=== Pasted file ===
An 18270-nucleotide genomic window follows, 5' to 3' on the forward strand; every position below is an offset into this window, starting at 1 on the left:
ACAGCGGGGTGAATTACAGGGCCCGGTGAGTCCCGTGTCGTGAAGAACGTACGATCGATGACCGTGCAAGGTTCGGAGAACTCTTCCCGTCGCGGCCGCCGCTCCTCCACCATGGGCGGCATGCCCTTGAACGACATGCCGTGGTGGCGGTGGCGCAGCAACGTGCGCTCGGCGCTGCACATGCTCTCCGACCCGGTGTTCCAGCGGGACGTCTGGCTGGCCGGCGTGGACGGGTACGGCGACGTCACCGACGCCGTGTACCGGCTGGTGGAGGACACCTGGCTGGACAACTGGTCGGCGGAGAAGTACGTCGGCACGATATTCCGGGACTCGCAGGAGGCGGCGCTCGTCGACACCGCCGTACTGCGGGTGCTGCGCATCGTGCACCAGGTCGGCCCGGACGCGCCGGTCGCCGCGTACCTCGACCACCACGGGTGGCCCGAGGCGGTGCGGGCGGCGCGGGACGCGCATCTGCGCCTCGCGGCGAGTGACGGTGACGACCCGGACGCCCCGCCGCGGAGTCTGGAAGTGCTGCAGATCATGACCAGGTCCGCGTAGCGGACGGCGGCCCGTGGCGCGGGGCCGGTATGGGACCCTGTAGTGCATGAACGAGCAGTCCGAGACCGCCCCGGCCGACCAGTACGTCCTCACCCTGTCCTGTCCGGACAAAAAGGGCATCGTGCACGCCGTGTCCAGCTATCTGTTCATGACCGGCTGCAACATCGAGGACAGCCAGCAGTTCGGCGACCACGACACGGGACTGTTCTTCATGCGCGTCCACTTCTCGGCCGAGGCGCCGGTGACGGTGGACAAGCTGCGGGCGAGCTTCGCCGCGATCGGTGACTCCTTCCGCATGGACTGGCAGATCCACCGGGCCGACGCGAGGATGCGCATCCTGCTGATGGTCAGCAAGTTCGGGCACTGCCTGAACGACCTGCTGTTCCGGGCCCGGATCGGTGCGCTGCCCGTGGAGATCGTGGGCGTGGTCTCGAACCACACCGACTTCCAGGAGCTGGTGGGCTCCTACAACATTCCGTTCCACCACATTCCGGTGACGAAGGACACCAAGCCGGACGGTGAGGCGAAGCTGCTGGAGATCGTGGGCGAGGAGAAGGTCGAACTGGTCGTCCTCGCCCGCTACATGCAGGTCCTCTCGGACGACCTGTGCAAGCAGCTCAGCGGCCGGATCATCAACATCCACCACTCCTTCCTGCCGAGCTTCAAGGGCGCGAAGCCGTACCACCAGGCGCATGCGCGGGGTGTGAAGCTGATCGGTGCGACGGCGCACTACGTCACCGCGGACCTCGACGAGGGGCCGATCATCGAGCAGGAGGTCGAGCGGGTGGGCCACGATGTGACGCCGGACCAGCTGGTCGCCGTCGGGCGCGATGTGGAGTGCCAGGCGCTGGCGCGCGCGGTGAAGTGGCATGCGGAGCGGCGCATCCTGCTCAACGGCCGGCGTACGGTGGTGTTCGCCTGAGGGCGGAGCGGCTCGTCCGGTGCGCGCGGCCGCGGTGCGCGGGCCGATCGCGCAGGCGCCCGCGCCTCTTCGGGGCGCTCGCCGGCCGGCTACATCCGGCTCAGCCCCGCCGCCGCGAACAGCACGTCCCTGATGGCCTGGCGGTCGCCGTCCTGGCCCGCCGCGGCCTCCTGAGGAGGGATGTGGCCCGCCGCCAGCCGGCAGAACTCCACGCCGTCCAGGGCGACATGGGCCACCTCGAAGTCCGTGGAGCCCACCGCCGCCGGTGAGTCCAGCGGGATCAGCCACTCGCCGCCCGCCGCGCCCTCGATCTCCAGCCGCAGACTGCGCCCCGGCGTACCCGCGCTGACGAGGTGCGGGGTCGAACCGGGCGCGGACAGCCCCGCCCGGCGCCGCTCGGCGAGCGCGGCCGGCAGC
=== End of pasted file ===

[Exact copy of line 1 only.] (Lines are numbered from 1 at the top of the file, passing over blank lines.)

An 18270-nucleotide genomic window follows, 5' to 3' on the forward strand; every position below is an offset into this window, starting at 1 on the left: